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Consecrating female bishops in the Church of England

Reactions to the 2012 Synod vote denying
women priests consecration to the Episcopate.
2013-JUL: Move to restart process.

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This is a continuation from the previous essay

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2012-NOV-10: Responses to the Synod vote:

Many Anglicans expected that the twelve year process to authorize the consecration of female priests to the Episcopate would end with a positive vote on motion GS1708D by the House of Bishops, House of Clergy, and House of Laity. The former two Houses passed the legislation with more than the required two-thirds majority. The House of Laity also voted in favor of the legislation. However, their vote was short by 6 votes from achieving the needed two-thirds majority. The legislation failed.

  • Megan Gibson of Time Magazine commented:

    "Female bishops are already common in the Anglican churches in Canada, the U.S. and Australia, and many in Britain were shocked at the Synod’s decision, which was widely expected to go the other way. The Rev. George Pitcher, an Anglican priest at London’s St. Bride’s, was stunned by the vote, saying that it could cause 'chaos in the Church of England.' The decision was also a blow to both the outgoing Archbishop of Canterbury, Rowan Williams, who has long supported the move, as well as the incoming Archbishop, Justin Welby, who endorsed female bishops in his first address from Lambeth Palace just two weeks ago. 'I will be voting in favor,' Welby told a group of reporters on Nov. 9. 'And join my voice to many others in urging the Synod to go forward with this change.'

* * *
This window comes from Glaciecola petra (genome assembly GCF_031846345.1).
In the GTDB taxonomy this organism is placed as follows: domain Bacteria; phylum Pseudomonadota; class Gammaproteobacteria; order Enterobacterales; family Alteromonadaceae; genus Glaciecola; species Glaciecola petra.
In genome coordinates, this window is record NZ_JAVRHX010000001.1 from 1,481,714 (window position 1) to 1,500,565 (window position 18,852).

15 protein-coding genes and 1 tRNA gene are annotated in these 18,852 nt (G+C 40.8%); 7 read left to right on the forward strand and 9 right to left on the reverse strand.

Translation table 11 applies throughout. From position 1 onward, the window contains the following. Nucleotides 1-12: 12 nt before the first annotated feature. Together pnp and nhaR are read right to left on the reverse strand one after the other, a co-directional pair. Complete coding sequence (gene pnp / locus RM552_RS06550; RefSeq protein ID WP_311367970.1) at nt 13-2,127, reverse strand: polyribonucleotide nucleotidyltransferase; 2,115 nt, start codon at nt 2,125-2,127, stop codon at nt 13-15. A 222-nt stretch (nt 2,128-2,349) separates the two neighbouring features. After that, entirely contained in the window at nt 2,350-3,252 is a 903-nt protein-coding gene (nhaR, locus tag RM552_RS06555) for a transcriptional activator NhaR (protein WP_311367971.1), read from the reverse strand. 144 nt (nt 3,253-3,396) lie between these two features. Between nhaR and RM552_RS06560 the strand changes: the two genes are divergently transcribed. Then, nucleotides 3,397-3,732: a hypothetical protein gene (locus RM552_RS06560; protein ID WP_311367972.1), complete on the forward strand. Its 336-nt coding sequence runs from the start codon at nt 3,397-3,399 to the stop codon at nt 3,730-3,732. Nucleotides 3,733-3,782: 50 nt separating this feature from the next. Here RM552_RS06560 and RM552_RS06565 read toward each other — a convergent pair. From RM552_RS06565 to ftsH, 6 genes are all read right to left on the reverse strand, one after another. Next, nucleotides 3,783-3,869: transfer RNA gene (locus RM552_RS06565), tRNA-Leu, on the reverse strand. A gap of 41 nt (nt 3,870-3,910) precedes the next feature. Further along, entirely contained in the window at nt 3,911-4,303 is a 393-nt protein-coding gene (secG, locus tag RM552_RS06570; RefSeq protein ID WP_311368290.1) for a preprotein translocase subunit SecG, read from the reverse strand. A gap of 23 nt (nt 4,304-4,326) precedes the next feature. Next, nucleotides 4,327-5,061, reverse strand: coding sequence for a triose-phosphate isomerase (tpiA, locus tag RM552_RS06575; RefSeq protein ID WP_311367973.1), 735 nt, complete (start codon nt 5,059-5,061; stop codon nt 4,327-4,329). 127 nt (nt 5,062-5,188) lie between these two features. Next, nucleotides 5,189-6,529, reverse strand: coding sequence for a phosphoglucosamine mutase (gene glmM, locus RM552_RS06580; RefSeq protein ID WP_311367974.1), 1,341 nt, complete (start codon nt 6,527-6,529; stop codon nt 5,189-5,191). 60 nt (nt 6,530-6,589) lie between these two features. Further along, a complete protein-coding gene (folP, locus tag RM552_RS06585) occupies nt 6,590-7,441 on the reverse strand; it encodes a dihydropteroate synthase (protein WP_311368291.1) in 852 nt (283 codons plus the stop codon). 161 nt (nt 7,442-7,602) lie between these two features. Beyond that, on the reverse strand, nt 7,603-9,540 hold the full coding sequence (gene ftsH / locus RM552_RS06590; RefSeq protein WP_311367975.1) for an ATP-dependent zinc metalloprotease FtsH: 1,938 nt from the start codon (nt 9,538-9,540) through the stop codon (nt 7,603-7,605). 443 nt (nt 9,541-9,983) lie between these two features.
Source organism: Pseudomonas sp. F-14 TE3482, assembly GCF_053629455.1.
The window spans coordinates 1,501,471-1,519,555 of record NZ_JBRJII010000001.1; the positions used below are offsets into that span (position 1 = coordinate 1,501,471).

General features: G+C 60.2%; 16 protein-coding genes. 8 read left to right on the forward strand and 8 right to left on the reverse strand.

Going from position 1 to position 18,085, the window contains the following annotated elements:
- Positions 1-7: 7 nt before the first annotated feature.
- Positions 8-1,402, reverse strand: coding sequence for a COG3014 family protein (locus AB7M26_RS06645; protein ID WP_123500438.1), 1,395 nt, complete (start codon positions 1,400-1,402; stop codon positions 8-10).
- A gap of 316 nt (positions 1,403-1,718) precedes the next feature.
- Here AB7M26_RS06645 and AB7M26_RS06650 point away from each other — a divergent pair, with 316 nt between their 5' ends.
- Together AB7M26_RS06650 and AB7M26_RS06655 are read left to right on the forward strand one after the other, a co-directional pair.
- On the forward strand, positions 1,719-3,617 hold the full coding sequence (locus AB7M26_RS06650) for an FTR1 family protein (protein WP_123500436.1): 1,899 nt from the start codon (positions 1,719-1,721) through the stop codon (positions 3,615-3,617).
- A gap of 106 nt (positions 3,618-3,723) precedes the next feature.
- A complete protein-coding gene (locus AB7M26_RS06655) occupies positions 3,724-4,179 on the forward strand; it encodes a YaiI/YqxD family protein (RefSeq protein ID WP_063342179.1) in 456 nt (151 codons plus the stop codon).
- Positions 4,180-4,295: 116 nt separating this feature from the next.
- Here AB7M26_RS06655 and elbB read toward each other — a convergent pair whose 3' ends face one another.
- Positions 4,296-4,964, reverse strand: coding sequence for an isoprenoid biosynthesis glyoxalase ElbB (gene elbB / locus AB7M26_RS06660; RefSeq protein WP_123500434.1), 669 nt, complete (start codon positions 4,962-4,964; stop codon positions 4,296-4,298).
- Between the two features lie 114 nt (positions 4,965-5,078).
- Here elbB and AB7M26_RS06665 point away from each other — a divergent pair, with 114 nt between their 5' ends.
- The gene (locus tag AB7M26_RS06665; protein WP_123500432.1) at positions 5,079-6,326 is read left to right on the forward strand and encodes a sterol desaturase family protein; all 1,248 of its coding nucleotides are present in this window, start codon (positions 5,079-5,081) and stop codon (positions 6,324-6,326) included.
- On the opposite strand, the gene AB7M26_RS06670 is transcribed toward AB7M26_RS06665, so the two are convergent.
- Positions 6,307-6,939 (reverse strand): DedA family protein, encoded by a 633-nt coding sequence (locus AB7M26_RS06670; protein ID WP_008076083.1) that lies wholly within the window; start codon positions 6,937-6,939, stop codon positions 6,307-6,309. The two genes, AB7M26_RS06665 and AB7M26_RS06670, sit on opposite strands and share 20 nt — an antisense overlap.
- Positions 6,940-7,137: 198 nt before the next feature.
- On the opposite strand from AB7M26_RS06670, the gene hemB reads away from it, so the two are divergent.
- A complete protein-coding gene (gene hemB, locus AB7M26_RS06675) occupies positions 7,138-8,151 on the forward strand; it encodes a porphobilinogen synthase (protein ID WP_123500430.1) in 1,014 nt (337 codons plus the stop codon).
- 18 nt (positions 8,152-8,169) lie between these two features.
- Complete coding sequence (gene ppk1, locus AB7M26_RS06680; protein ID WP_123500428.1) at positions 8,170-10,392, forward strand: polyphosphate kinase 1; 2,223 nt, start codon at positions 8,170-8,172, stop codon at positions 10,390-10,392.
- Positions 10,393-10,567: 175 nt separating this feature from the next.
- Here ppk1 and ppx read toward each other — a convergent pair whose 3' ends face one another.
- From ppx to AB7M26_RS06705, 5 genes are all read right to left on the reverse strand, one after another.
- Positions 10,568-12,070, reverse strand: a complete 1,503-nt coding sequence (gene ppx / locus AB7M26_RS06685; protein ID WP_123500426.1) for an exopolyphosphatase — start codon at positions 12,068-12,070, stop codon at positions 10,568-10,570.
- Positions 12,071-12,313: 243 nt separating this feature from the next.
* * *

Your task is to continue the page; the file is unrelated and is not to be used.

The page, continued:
Though it’s not the most divisive issue facing the wider, worldwide Anglican community — that would be the question of gay marriage — ordaining female bishops has caused serious conflict within the Church of England for years now. According to Pitcher, the church is divided between reformers who want to see the church evolve and conservatives who are against the Church of England becoming a 'mainstream, liberal, Episcopal — as in the States’ — type of church.' Traditionalist members and clergy have been especially firm in their views that only men should serve in the role of bishops, believing it to be scripturally sound. 'We accept that there are different interpretations of the Scriptures,' Jane Patterson, a member of the conservative evangelical group Reform, told the Guardian, 'but the church needs to guard against placing society’s views over what we see as God’s views, as expressed in his written word, the Bible'." 1